1st Edition

Victorian Cemeteries and the Suburbs of London Spatial Consequences to the Reordering of London’s Burials in the Early 19th Century

By Gian Luca Amadei Copyright 2022
    194 Pages 69 B/W Illustrations
    by Routledge

    194 Pages 69 B/W Illustrations
    by Routledge

    This book explores how Victorian cemeteries were the direct result of the socio-cultural, economic and political context of the city, and were part of a unique transformation process that emerged in London at the time. The book shows how the re-ordering of the city’s burial spaces, along with the principles of health and hygiene, were directly associated with liberal capital investments, which had consequences in the spatial arrangement of London. Victorian cemeteries, in particular, were not only a solution for overcrowded graveyards, they also acted as urban generators in the formation London’s suburbs in the nineteenth century. Beginning with an analysis of the conditions that triggered the introduction of the early Victorian cemeteries in London, this book investigates their spatial arrangement, aesthetics and functions. These developments are illustrated through the study of three private Victorian burial sites: Kensal Green Cemetery, Highgate Cemetery and Brookwood Cemetery. The book is aimed at students and researchers of London history, planning and environment, and Victorian and death culture studies.

    Table of Contents:

    List of Illustrations



    Chapter 1 - Health

    1.1 - Metropolitan Sepulchre

    1.2 - Overcrowding

    1.3 - Ordering the Dead

    Chapter 2 - Identity

    2.1 - Landscapes of Remembrance

    2.2 - The Business of Burying the Dead

    2.3 - Architecture and Legacy

    2.4 - Rational Minds

    Chapter 3 - Suburbs / Kensal Green

    3.1 - Metropolitan Picturesque

    3.2 - Testing Ground

    3.3 - A New Suburb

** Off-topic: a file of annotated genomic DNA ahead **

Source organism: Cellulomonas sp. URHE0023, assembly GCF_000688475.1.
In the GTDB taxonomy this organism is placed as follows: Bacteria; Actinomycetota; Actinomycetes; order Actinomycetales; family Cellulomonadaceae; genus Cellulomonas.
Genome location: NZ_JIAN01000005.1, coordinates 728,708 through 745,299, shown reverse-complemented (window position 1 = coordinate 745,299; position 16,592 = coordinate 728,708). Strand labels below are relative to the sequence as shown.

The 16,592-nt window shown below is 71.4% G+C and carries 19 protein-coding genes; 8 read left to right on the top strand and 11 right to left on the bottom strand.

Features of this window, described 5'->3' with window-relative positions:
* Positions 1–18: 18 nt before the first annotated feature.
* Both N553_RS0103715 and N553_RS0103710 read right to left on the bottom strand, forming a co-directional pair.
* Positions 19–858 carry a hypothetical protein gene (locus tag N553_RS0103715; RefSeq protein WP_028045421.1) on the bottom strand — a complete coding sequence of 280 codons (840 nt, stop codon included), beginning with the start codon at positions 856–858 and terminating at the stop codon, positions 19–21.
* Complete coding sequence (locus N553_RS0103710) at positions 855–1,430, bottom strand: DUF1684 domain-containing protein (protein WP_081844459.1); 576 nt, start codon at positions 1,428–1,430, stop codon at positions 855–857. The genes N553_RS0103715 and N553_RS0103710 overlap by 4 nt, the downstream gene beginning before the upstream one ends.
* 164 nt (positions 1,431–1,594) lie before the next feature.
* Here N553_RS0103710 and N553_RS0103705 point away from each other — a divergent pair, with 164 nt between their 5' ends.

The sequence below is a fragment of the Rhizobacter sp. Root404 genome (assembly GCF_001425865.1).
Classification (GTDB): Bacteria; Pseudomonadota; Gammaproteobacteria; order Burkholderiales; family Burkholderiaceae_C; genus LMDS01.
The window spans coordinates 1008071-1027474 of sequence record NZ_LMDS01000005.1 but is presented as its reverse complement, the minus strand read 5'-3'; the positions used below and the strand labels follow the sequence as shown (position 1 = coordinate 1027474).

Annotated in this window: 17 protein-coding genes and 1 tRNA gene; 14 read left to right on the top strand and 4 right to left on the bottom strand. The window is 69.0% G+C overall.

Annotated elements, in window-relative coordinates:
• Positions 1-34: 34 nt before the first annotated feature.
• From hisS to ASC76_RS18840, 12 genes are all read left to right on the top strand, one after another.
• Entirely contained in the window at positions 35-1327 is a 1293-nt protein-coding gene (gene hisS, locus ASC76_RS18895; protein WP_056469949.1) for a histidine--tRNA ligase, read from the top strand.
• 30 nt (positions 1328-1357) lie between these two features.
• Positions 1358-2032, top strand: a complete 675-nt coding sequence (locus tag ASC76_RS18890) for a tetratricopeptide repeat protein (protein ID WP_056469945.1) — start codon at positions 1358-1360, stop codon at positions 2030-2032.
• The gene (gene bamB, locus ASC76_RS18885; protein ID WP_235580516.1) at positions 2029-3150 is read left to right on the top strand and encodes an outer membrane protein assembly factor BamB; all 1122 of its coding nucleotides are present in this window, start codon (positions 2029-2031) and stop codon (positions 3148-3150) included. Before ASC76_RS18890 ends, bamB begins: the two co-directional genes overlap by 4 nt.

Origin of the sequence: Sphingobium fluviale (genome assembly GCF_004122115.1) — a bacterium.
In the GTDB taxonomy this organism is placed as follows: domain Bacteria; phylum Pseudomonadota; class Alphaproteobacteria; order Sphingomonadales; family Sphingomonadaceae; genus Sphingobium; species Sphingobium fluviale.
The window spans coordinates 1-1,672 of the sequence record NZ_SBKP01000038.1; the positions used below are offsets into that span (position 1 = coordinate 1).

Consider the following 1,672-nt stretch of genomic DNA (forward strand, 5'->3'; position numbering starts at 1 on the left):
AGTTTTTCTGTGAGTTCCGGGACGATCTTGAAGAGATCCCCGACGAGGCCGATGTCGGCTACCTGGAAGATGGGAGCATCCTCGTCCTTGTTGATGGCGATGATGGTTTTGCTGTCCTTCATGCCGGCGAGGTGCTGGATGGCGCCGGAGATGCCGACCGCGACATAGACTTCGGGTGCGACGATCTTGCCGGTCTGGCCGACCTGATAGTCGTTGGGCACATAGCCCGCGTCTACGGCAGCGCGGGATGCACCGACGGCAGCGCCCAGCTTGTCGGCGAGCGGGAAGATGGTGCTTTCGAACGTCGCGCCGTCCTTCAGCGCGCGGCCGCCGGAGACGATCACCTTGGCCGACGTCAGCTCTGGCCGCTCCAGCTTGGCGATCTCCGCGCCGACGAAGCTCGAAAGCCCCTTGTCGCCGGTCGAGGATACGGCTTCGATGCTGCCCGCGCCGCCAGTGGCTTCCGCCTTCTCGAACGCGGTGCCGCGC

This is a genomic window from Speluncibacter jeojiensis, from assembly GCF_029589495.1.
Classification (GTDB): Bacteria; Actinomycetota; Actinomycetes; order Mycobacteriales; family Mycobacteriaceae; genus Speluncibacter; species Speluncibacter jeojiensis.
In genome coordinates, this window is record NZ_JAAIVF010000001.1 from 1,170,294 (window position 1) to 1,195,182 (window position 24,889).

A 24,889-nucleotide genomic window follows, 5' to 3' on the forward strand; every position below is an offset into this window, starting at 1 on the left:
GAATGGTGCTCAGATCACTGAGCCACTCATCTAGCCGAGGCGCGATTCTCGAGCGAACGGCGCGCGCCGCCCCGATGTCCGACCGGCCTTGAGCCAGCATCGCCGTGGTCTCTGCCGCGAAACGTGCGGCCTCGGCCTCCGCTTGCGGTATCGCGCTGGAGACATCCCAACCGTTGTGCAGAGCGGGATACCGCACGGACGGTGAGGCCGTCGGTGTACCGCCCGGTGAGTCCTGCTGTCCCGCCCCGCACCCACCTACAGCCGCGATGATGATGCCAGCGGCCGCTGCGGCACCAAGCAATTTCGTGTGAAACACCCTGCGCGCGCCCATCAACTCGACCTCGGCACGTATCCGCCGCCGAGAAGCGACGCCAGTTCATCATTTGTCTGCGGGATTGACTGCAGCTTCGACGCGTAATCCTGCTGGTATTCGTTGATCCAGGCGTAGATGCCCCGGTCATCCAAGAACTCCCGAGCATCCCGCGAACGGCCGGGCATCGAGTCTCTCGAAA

Chapter 4 - Suburbs / Highgate

    4.1 - The Village at the Edge of the Metropolis

    4.2 - Gravestones and Vistas

    4.3 - New Hospitals and Clean Air

    Chapter 5 - Suburbs / Brookwood and Woking

    5.1 - Waterways and Brick Yards

    5.2 - Cemetery and Town

    5.3 - New Century, New Beginning

    5.4 - The Woking Residential Estates

    5.5 - Conclusions

    Chapter 6 - Rethinking

    6.1 - Open Spaces

    6.2 - New Alternatives to Earth Burial

    6.3 - Future Visions

    6.4 - Conclusions




    Gian Luca Amadei is an independent academic researcher, design journalist and lecturer at the Royal College of Art in London.

    "Cemeteries form an important but largely overlooked part of our environment. Dr. Amadei’s text examining the changing landscape surrounding three nineteenth century cemeteries broadens our understanding of their influence and relationship to other buildings such as houses, church, hospitals, industrial workings and railways. Nobody with an interest in London’s history and also cemetery studies should be without this ground-breaking and well-researched publication."

    Dr. Brian Parsons, Independent researcher, London

    "Victorian cemeteries attract attention from a range of disciplines. This book widens the field by examining three important London cemeteries and the suburbs that came to surround them through the lenses of town planning and urban history. By highlighting complex and multi-faceted urban and social intersections, Amadei establishes the significance of negotiating meaningful relationships between the living and the dead."

    Professor Hilary J Grainger OBE, Emerita University of the Arts London